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What drives the Choice of Money-based Targets in the World?

  • César Calderón
  • Klaus Schmidt-Hebbel

Money targeting (MT) was a highly popular monetary regime among central banks in both industrial and developing countries during the 1980s and 1990s. This paper presents a comprehensive empirical exploration of the possible explanations of why countries choose (and abandon) a MT regime. The paper uses a large world panel dataset for treatment and control country groups, applies five panel-data estimation techniques for discrete-choice dependent variables, and conducts robustness checks for different control groups and time periods. The paper’s evidence shows that the likelihood of having MT in place declines significantly and robustly with trade openness, financial development, a strong fiscal position, and monetary instability.

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Paper provided by Central Bank of Chile in its series Working Papers Central Bank of Chile with number 479.

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Date of creation: Aug 2008
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Handle: RePEc:chb:bcchwp:479
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  1. Levine, Ross, 1996. "Financial development and economic growth : views and agenda," Policy Research Working Paper Series 1678, The World Bank.
  2. Frederic S. Mishkin & Klaus Schmidt-Hebbel D., 2006. "Monetary Policy Under Inflation Targeting: An Introduction," Journal Economía Chilena (The Chilean Economy), Central Bank of Chile, vol. 9(3), pages 5-17, December.
  3. Stephen M. Goldfeld, 1976. "The Case of the Missing Money," Brookings Papers on Economic Activity, Economic Studies Program, The Brookings Institution, vol. 7(3), pages 683-740.
  4. Ekaterini Kyriazidou, 1997. "Estimation of a Panel Data Sample Selection Model," Econometrica, Econometric Society, vol. 65(6), pages 1335-1364, November.
  5. Klaus Schmidt-Hebbel & Alejandro M. Werner, 2002. "Inflation Targeting in Brazil, Chile, and Mexico: Performance, Credibility, and the Exchange Rate," JOURNAL OF LACEA ECONOMIA, LACEA - LATIN AMERICAN AND CARIBBEAN ECONOMIC ASSOCIATION.
  6. Pablo Emilio Guidotti & Jose De Gregorio, 1992. "Financial Development and Economic Growth," IMF Working Papers 92/101, International Monetary Fund.
  7. Arellano, Manuel & Honore, Bo, 2001. "Panel data models: some recent developments," Handbook of Econometrics, in: J.J. Heckman & E.E. Leamer (ed.), Handbook of Econometrics, edition 1, volume 5, chapter 53, pages 3229-3296 Elsevier.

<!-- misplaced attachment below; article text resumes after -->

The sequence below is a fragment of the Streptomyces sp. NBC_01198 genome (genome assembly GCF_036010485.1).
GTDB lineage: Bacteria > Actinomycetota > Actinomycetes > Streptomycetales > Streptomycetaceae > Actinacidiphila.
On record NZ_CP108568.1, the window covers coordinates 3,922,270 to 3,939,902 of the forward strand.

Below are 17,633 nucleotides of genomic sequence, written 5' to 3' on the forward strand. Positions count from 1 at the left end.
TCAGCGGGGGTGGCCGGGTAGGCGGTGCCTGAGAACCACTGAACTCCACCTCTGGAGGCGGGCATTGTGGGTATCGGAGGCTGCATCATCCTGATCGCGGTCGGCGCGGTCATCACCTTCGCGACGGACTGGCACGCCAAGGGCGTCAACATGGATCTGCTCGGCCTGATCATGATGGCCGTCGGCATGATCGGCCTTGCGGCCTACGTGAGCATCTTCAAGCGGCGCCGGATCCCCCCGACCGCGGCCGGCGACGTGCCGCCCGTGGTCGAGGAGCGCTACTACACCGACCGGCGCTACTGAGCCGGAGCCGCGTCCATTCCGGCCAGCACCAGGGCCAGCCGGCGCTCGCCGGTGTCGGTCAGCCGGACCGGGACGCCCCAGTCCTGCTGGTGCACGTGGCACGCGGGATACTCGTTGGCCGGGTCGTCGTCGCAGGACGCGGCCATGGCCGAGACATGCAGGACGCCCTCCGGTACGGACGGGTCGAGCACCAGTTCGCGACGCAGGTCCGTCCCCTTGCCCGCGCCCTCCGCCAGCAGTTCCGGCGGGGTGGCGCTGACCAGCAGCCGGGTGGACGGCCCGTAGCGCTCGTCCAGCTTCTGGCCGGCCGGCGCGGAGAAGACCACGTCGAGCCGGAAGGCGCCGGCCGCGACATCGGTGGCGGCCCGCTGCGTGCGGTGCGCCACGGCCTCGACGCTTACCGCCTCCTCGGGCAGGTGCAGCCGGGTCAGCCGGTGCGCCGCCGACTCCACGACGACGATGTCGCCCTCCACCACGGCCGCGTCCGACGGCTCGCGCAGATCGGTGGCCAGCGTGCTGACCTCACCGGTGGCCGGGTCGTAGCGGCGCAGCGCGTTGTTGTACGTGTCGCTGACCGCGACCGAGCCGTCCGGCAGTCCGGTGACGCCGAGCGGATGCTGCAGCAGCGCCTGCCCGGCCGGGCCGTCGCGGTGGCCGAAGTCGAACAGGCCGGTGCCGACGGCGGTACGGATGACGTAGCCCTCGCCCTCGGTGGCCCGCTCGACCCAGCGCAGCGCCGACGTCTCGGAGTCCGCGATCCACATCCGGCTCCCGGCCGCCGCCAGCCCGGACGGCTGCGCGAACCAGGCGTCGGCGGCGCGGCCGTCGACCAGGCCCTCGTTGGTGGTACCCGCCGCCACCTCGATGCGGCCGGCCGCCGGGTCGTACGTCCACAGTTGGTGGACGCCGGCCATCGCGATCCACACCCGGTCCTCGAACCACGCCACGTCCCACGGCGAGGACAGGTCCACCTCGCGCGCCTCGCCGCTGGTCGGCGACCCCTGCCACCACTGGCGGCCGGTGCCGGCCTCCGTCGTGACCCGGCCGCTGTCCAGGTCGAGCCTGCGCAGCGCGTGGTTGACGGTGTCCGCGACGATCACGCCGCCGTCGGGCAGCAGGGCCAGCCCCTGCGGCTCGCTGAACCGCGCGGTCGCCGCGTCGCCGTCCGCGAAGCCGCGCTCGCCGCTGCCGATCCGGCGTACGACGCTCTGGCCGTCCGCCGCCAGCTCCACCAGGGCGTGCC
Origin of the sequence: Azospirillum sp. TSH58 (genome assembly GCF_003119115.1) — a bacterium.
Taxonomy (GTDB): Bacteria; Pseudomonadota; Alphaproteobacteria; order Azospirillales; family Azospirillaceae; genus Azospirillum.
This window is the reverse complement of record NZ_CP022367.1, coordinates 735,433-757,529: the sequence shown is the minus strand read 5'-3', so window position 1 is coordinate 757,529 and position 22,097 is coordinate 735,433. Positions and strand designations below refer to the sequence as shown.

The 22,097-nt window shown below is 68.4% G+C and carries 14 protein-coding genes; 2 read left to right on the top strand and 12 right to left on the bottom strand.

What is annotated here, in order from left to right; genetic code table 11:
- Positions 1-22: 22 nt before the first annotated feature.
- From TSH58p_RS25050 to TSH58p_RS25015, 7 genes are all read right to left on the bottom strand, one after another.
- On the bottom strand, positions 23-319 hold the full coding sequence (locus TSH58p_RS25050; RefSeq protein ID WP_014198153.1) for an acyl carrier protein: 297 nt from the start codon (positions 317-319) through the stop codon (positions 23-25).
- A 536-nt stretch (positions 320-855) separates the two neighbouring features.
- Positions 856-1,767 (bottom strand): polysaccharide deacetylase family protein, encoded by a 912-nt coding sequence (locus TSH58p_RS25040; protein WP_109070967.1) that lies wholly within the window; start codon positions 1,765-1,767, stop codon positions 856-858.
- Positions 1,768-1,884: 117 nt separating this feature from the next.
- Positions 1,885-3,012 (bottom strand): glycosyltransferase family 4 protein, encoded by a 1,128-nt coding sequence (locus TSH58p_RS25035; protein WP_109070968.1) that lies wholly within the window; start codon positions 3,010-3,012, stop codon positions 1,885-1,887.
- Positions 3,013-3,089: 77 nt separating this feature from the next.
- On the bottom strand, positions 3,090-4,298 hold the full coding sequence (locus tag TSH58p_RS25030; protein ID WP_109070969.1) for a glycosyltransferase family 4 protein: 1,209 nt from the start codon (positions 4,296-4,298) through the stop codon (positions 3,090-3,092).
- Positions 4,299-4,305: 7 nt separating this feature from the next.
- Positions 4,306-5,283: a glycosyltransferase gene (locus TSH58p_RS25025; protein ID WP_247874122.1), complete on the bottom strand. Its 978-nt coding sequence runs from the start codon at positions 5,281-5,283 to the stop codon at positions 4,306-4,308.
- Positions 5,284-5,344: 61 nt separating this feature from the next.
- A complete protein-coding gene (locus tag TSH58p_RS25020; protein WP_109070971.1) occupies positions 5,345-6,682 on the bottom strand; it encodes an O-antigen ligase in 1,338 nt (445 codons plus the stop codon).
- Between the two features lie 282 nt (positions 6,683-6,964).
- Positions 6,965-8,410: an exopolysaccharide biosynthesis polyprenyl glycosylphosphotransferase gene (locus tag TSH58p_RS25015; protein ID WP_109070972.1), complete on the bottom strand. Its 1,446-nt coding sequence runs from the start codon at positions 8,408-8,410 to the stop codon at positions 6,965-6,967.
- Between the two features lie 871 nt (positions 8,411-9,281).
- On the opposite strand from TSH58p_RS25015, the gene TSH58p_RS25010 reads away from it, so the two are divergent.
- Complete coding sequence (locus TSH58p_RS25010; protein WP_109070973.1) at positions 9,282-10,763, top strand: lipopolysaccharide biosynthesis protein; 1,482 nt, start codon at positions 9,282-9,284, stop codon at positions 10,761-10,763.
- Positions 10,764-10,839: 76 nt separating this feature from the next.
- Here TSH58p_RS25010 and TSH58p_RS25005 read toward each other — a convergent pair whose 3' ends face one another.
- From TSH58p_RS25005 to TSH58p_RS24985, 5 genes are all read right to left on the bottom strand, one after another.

8. Mishkin, Frederic S. & Savastano, Miguel A., 2001. "Monetary policy strategies for Latin America," Journal of Development Economics, Elsevier, vol. 66(2), pages 415-444, December.
  9. Fatás, Antonio & Mihov, Ilian & Rose, Andrew K., 2006. "Quantitative goals for monetary policy," Working Paper Series 0615, European Central Bank.
  10. Arellano, Manuel & Carrasco, Raquel, 2003. "Binary choice panel data models with predetermined variables," Journal of Econometrics, Elsevier, vol. 115(1), pages 125-157, July.
  11. Frederic S. Mishkin & Klaus Schmidt-Hebbel, 2001. "One decade of inflation targeting in the world : What do we know and what do we need to know?," Working Papers Central Bank of Chile 101, Central Bank of Chile.
  12. Frederic Mishkin & Klaus Schmidt-Hebbel, 2002. "A Decade of Inflation Targeting in the World: What Do We Know and What Do We Need to Know?," Central Banking, Analysis, and Economic Policies Book Series, in: Norman Loayza & Raimundo Soto & Norman Loayza (Series Editor) & Klaus Schmidt-Hebbel (Series Editor) (ed.), Inflation Targeting: Desing, Performance, Challenges, edition 1, volume 5, chapter 4, pages 171-220 Central Bank of Chile.
  13. Miguel A. Savastano & Paul R. Masson & Sunil Sharma, 1997. "The Scope for Inflation Targeting in Developing Countries," IMF Working Papers 97/130, International Monetary Fund.
  14. Eduardo Levy-Yeyati & Federico Sturzenegger, 2003. "To Float or to Fix: Evidence on the Impact of Exchange Rate Regimes on Growth," American Economic Review, American Economic Association, vol. 93(4), pages 1173-1193, September.
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